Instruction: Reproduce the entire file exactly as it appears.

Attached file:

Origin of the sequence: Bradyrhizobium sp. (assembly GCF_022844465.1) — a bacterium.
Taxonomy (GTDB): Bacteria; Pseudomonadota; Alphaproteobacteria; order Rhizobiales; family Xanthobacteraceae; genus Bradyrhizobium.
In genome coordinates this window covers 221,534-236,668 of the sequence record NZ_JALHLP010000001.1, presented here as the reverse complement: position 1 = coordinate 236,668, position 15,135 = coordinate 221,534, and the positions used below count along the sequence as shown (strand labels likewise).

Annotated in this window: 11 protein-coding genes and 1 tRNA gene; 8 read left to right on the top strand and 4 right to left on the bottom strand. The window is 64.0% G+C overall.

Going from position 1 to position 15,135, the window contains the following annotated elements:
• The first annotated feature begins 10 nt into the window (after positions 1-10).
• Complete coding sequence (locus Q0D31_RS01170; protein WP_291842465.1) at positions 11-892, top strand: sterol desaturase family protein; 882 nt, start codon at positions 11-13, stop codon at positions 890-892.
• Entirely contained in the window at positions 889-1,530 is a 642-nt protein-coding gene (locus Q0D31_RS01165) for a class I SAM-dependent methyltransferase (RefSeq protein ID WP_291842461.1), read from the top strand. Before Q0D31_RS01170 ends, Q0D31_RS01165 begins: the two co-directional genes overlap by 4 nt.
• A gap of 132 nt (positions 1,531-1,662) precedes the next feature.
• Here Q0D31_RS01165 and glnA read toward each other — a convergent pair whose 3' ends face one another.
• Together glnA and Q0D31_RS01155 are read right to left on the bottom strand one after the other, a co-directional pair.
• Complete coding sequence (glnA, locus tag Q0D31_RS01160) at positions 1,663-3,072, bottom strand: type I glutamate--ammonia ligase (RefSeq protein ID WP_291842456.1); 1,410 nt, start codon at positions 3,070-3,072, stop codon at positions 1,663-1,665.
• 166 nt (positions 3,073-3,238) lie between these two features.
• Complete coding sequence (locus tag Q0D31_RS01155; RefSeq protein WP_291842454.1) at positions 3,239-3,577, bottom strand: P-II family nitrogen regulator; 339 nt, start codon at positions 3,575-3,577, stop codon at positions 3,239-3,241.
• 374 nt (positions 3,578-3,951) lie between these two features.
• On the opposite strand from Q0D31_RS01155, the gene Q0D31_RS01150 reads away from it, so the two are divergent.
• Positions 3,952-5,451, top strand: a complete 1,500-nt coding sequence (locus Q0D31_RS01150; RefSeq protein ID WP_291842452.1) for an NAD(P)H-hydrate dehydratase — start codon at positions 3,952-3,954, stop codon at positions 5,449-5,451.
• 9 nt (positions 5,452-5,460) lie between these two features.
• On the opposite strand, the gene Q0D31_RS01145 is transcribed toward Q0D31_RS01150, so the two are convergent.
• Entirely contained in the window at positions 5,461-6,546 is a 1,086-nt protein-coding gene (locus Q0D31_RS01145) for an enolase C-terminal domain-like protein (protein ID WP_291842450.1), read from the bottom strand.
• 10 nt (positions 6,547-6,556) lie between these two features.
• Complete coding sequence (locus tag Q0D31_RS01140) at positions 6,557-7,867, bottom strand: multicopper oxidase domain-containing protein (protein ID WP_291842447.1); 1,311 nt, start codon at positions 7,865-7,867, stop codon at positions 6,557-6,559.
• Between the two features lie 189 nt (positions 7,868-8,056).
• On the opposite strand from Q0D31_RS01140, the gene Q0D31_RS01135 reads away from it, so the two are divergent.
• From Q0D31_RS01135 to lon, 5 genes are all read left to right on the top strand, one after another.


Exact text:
Origin of the sequence: Bradyrhizobium sp. (assembly GCF_022844465.1) — a bacterium.
Taxonomy (GTDB): Bacteria; Pseudomonadota; Alphaproteobacteria; order Rhizobiales; family Xanthobacteraceae; genus Bradyrhizobium.
In genome coordinates this window covers 221,534-236,668 of the sequence record NZ_JALHLP010000001.1, presented here as the reverse complement: position 1 = coordinate 236,668, position 15,135 = coordinate 221,534, and the positions used below count along the sequence as shown (strand labels likewise).

Annotated in this window: 11 protein-coding genes and 1 tRNA gene; 8 read left to right on the top strand and 4 right to left on the bottom strand. The window is 64.0% G+C overall.

Going from position 1 to position 15,135, the window contains the following annotated elements:
• The first annotated feature begins 10 nt into the window (after positions 1-10).
• Complete coding sequence (locus Q0D31_RS01170; protein WP_291842465.1) at positions 11-892, top strand: sterol desaturase family protein; 882 nt, start codon at positions 11-13, stop codon at positions 890-892.
• Entirely contained in the window at positions 889-1,530 is a 642-nt protein-coding gene (locus Q0D31_RS01165) for a class I SAM-dependent methyltransferase (RefSeq protein ID WP_291842461.1), read from the top strand. Before Q0D31_RS01170 ends, Q0D31_RS01165 begins: the two co-directional genes overlap by 4 nt.
• A gap of 132 nt (positions 1,531-1,662) precedes the next feature.
• Here Q0D31_RS01165 and glnA read toward each other — a convergent pair whose 3' ends face one another.
• Together glnA and Q0D31_RS01155 are read right to left on the bottom strand one after the other, a co-directional pair.
• Complete coding sequence (glnA, locus tag Q0D31_RS01160) at positions 1,663-3,072, bottom strand: type I glutamate--ammonia ligase (RefSeq protein ID WP_291842456.1); 1,410 nt, start codon at positions 3,070-3,072, stop codon at positions 1,663-1,665.
• 166 nt (positions 3,073-3,238) lie between these two features.
• Complete coding sequence (locus tag Q0D31_RS01155; RefSeq protein WP_291842454.1) at positions 3,239-3,577, bottom strand: P-II family nitrogen regulator; 339 nt, start codon at positions 3,575-3,577, stop codon at positions 3,239-3,241.
• 374 nt (positions 3,578-3,951) lie between these two features.
• On the opposite strand from Q0D31_RS01155, the gene Q0D31_RS01150 reads away from it, so the two are divergent.
• Positions 3,952-5,451, top strand: a complete 1,500-nt coding sequence (locus Q0D31_RS01150; RefSeq protein ID WP_291842452.1) for an NAD(P)H-hydrate dehydratase — start codon at positions 3,952-3,954, stop codon at positions 5,449-5,451.
• 9 nt (positions 5,452-5,460) lie between these two features.
• On the opposite strand, the gene Q0D31_RS01145 is transcribed toward Q0D31_RS01150, so the two are convergent.
• Entirely contained in the window at positions 5,461-6,546 is a 1,086-nt protein-coding gene (locus Q0D31_RS01145) for an enolase C-terminal domain-like protein (protein ID WP_291842450.1), read from the bottom strand.
• 10 nt (positions 6,547-6,556) lie between these two features.
• Complete coding sequence (locus tag Q0D31_RS01140) at positions 6,557-7,867, bottom strand: multicopper oxidase domain-containing protein (protein ID WP_291842447.1); 1,311 nt, start codon at positions 7,865-7,867, stop codon at positions 6,557-6,559.
• Between the two features lie 189 nt (positions 7,868-8,056).
• On the opposite strand from Q0D31_RS01140, the gene Q0D31_RS01135 reads away from it, so the two are divergent.
• From Q0D31_RS01135 to lon, 5 genes are all read left to right on the top strand, one after another.